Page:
Aureole etc.

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Faure songs
Charlotte de Rothschild (soprano);

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Gabriel FAURÉ (1845-1924)
Romance sans paroles, op.17 no.3 [2.45]
Nocturne No.1, op.33 no.1 [8.47]
Nocturne No.3, op.33 no.3 [4.33]
Impromptu No.2, op.31 [3.42]
Nocturne No.6, op.63 [9.36]
Barcarolle No.1, op.26 [5.37]
Nocturne No.11, op.104 no.1 [4.41]
Nocturne No.13, op.119 [8.43]
Improvisation (8 pièces brèves), op.84 no.5 [1.43]
Romance sans paroles, op.17 no.1 [1.54]
Prélude, op.103 no.2 [2.24]
Prélude op.103 no.7 [2.06]
Ballade, op.19 [15.48]
Kun Woo Paik, piano
Rec Brangwyn Hall, Swansea, 29-31 July 2001
DECCA 470 246-2 [72.21]


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Such are the similarities between the lives and music of Fauré and Chopin that their piano works, central to both their outputs, seem to belong together. The two lived in Paris as outsiders, both revelling in poetic feeling and tender lyricism, and even the names of their pieces - Nocturnes, Impromptus, Ballades - jump up and down in their eagerness to form a club. So why has the music of Fauré been eclipsed so completely by that of his Polish forebear? Is there a limit to the number of preludes and nocturnes the musical public can take to their heart? Do music lovers have only so much affection to go round?

Hopefully not. Perhaps it is because the similarities between the two lead people to believe that Fauré’s music is more of the same, inevitably overshadowed by the great Chopin - one of musical history’s few naturals of the keyboard. The similarities are, however, superficial. For all his Italianate melodies, Chopin was a profoundly contrapuntal composer, taking his inspiration from Bach. Essentially nostalgic, nobody would attempt composition on these terms again. Fauré was much more a composer of his time, interesting for his harmonic refinement, a path that would be taken up by Debussy.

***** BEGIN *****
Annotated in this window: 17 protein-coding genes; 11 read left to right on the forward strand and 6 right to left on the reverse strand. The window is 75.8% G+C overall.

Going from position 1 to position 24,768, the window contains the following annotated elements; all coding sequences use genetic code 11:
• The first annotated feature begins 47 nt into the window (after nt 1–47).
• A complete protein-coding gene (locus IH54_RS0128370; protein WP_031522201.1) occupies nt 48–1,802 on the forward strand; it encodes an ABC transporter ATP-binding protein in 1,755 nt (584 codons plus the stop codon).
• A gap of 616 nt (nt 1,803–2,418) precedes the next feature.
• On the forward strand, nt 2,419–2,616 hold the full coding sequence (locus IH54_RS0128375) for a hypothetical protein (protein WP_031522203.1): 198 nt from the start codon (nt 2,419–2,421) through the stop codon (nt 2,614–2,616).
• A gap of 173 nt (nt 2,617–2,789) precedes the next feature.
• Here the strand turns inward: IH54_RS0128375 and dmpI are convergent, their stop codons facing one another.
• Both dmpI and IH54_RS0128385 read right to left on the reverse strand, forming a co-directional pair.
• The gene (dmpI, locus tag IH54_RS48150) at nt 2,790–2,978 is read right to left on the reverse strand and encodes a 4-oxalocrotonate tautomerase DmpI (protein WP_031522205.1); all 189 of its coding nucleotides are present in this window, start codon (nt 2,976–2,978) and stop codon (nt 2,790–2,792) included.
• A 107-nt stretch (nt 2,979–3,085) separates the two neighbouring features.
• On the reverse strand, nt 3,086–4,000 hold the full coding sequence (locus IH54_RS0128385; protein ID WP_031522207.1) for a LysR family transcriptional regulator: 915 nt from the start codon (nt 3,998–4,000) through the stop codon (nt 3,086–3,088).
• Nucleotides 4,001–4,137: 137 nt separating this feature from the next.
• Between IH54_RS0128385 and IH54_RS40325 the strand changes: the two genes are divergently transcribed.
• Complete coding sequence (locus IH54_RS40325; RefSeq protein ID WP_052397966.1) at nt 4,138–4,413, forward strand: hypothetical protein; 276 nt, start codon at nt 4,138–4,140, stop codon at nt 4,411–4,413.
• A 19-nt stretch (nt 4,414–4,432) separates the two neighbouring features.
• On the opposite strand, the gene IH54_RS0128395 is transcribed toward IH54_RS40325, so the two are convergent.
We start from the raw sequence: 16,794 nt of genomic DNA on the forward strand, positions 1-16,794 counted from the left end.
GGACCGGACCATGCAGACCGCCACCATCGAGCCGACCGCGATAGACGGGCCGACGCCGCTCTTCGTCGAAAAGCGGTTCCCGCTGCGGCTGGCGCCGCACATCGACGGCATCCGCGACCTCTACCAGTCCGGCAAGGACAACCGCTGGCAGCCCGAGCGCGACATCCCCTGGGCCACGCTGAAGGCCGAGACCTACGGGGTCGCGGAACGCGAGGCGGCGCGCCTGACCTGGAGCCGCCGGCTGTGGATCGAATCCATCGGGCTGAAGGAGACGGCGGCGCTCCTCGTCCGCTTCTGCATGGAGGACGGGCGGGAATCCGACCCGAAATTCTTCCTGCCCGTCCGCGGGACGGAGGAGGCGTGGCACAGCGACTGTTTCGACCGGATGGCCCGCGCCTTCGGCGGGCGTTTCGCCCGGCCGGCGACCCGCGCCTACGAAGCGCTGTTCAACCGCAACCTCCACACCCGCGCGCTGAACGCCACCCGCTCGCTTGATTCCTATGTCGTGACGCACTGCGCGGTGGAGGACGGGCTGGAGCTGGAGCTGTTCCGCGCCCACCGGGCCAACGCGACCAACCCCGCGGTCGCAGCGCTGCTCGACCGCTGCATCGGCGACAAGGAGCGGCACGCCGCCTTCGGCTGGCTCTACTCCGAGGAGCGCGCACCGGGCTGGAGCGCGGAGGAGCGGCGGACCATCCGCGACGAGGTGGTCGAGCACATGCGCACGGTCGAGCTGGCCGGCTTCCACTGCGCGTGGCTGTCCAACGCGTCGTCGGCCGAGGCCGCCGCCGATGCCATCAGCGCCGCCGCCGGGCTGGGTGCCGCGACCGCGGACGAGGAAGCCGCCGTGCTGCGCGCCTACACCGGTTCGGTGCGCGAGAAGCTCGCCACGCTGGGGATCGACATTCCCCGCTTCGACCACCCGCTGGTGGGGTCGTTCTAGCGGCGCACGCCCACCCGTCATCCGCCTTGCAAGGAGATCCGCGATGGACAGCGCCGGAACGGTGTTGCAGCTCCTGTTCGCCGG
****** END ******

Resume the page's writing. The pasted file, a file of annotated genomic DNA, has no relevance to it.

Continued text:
This dichotomy is illustrated by the order of tracks on this disc. It is bookended by the two poles of Fauré’s art, starting with the almost soppy Romance sans Paroles, Chopinesque enough to be mistaken for something Polish, and ending with the Germanic Ballade Op.19. Kun Woo Paik’s great virtue is that he strikes a tone that neglects neither facet of the music, but is free of blandness or compromise. The voicing is extremely clear, important as Fauré often places the melody in an inner voice, giving a cool, Debussian texture, especially apt in the stunning C sharp minor prelude, a prophetic and futuristic work if ever there was one. In other places, especially the Ballade, Kun Woo Paik is not afraid to use rubato, lending a suitably passionate feeling to the piece. Technical excellence abounds throughout the disc – the beautifully shaded dynamics of the Barcarolle or the Improvisation, for example.

Best of all, this is a wonderfully musical disc. For all its technical marvels, its most enjoyable aspect is the wonderfully idiomatic music making, the thought given to each moment of even the longer pieces, the love of this very great music. Kun Woo Paik has created a very beautiful record that places these works in the context of their more celebrated relations, yet demonstrates their marvellous individuality at the same time. Highly recommended.

Aidan Twomey

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